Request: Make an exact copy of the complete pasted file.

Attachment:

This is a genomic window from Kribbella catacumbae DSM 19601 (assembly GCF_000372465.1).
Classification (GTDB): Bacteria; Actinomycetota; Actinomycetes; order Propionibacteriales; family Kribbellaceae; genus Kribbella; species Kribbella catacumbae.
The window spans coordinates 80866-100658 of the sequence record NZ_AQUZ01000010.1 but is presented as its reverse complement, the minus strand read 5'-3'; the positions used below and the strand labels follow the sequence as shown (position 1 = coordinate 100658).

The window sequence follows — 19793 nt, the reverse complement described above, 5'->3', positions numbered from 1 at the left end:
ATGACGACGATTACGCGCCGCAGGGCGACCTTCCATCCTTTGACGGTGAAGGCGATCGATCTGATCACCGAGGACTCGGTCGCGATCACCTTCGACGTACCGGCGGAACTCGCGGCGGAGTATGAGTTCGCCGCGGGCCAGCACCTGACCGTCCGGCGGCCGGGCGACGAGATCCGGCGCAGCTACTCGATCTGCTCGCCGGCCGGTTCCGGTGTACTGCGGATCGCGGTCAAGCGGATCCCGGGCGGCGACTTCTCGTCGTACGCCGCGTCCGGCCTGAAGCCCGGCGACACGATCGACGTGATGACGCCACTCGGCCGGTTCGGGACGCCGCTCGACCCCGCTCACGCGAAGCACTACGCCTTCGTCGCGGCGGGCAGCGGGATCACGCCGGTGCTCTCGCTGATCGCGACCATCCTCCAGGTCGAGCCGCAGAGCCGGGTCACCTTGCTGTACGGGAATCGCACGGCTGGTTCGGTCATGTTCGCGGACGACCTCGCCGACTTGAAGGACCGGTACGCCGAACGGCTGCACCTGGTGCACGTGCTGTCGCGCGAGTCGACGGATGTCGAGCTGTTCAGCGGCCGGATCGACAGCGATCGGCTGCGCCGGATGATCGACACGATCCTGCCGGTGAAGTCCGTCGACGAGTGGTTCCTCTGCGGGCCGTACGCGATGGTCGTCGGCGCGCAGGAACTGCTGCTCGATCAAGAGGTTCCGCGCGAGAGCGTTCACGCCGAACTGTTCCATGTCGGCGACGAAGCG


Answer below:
This is a genomic window from Kribbella catacumbae DSM 19601 (assembly GCF_000372465.1).
Classification (GTDB): Bacteria; Actinomycetota; Actinomycetes; order Propionibacteriales; family Kribbellaceae; genus Kribbella; species Kribbella catacumbae.
The window spans coordinates 80866-100658 of the sequence record NZ_AQUZ01000010.1 but is presented as its reverse complement, the minus strand read 5'-3'; the positions used below and the strand labels follow the sequence as shown (position 1 = coordinate 100658).

The window sequence follows — 19793 nt, the reverse complement described above, 5'->3', positions numbered from 1 at the left end:
ATGACGACGATTACGCGCCGCAGGGCGACCTTCCATCCTTTGACGGTGAAGGCGATCGATCTGATCACCGAGGACTCGGTCGCGATCACCTTCGACGTACCGGCGGAACTCGCGGCGGAGTATGAGTTCGCCGCGGGCCAGCACCTGACCGTCCGGCGGCCGGGCGACGAGATCCGGCGCAGCTACTCGATCTGCTCGCCGGCCGGTTCCGGTGTACTGCGGATCGCGGTCAAGCGGATCCCGGGCGGCGACTTCTCGTCGTACGCCGCGTCCGGCCTGAAGCCCGGCGACACGATCGACGTGATGACGCCACTCGGCCGGTTCGGGACGCCGCTCGACCCCGCTCACGCGAAGCACTACGCCTTCGTCGCGGCGGGCAGCGGGATCACGCCGGTGCTCTCGCTGATCGCGACCATCCTCCAGGTCGAGCCGCAGAGCCGGGTCACCTTGCTGTACGGGAATCGCACGGCTGGTTCGGTCATGTTCGCGGACGACCTCGCCGACTTGAAGGACCGGTACGCCGAACGGCTGCACCTGGTGCACGTGCTGTCGCGCGAGTCGACGGATGTCGAGCTGTTCAGCGGCCGGATCGACAGCGATCGGCTGCGCCGGATGATCGACACGATCCTGCCGGTGAAGTCCGTCGACGAGTGGTTCCTCTGCGGGCCGTACGCGATGGTCGTCGGCGCGCAGGAACTGCTGCTCGATCAAGAGGTTCCGCGCGAGAGCGTTCACGCCGAACTGTTCCATGTCGGCGACGAAGCG